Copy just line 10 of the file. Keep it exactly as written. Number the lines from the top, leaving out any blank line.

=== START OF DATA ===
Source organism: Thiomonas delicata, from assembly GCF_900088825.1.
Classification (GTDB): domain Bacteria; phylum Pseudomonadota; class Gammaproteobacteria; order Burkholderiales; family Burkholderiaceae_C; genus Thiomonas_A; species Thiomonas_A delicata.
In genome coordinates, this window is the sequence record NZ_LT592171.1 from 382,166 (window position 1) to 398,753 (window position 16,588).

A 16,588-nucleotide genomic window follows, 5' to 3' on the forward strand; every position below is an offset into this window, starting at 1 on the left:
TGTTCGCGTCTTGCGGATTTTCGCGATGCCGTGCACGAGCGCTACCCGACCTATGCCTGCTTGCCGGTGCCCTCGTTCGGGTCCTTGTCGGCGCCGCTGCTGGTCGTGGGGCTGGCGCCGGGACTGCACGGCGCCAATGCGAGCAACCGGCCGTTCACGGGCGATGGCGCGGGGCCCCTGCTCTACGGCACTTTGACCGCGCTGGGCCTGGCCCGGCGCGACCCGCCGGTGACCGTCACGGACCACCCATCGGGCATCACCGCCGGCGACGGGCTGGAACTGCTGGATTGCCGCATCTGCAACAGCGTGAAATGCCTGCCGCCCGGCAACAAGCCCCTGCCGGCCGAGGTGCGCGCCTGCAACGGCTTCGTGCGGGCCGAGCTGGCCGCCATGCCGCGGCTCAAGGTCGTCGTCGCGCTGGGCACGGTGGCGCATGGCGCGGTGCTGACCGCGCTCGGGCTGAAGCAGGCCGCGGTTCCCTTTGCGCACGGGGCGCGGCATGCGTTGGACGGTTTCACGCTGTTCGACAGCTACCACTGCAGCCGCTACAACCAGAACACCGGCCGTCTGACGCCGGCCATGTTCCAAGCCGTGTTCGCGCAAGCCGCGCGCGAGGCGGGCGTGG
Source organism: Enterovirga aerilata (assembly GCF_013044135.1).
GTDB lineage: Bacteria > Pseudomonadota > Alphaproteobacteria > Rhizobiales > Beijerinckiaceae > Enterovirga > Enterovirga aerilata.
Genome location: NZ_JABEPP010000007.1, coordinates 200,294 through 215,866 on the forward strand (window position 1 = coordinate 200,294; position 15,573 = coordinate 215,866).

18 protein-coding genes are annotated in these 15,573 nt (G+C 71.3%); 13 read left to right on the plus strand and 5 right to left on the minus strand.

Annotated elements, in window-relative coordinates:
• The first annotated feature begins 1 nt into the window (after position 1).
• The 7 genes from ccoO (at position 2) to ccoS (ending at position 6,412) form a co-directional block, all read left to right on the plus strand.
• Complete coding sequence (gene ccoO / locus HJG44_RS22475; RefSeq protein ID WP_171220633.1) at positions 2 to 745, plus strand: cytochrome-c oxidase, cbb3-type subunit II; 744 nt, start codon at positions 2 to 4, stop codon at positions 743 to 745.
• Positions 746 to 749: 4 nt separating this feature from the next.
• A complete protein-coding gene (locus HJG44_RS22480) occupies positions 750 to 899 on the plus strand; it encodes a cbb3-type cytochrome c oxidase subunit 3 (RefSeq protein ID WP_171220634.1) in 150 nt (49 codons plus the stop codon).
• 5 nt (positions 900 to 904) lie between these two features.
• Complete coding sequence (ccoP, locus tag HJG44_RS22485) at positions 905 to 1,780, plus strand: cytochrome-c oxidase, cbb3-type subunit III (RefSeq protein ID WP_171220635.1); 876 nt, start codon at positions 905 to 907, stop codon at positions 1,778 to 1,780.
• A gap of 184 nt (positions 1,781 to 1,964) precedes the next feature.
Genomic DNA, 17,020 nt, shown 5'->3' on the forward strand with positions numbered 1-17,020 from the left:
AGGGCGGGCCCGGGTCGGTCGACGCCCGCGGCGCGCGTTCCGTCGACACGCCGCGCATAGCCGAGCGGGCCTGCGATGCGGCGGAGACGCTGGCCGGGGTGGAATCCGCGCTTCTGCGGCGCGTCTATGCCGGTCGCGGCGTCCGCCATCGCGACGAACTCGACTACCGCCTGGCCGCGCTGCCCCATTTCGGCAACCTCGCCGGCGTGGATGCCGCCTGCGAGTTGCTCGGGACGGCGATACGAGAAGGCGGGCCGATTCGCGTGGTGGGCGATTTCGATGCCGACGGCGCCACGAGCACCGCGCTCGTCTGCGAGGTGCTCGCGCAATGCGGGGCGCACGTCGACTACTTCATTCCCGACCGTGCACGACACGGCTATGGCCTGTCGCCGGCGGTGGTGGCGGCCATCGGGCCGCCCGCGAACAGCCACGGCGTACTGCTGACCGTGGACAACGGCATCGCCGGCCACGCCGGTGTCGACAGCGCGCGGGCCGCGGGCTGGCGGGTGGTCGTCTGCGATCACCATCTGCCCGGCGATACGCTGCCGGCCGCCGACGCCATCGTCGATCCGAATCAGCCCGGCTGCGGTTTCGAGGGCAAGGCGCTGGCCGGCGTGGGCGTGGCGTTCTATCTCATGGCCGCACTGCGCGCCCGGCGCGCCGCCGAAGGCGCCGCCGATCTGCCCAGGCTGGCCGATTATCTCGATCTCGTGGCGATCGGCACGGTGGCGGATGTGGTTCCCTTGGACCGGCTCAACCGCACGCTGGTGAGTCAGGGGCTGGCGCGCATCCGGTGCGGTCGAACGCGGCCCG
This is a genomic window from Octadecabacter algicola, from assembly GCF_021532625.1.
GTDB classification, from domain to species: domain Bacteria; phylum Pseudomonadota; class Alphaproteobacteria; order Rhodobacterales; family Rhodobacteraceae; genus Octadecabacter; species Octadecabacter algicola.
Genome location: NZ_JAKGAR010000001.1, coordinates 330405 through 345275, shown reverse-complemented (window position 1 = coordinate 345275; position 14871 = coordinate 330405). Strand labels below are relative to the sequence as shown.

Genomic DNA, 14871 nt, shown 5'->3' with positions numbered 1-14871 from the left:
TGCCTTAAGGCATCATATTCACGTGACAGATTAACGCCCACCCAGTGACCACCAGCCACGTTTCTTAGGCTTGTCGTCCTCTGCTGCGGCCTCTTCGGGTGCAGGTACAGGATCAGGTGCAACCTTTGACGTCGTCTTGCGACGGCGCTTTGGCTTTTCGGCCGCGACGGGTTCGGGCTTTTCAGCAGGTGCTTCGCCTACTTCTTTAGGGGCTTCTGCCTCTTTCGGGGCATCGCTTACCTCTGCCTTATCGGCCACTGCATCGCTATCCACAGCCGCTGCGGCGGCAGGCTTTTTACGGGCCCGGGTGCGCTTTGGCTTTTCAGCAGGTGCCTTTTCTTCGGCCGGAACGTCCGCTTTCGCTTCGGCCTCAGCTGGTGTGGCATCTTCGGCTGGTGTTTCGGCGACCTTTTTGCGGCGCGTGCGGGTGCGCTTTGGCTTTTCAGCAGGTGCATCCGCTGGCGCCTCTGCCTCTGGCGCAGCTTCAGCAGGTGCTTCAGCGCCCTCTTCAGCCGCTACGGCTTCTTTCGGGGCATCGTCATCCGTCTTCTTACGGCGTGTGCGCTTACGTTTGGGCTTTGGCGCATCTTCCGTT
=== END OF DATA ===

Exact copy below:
Annotated elements, in window-relative coordinates: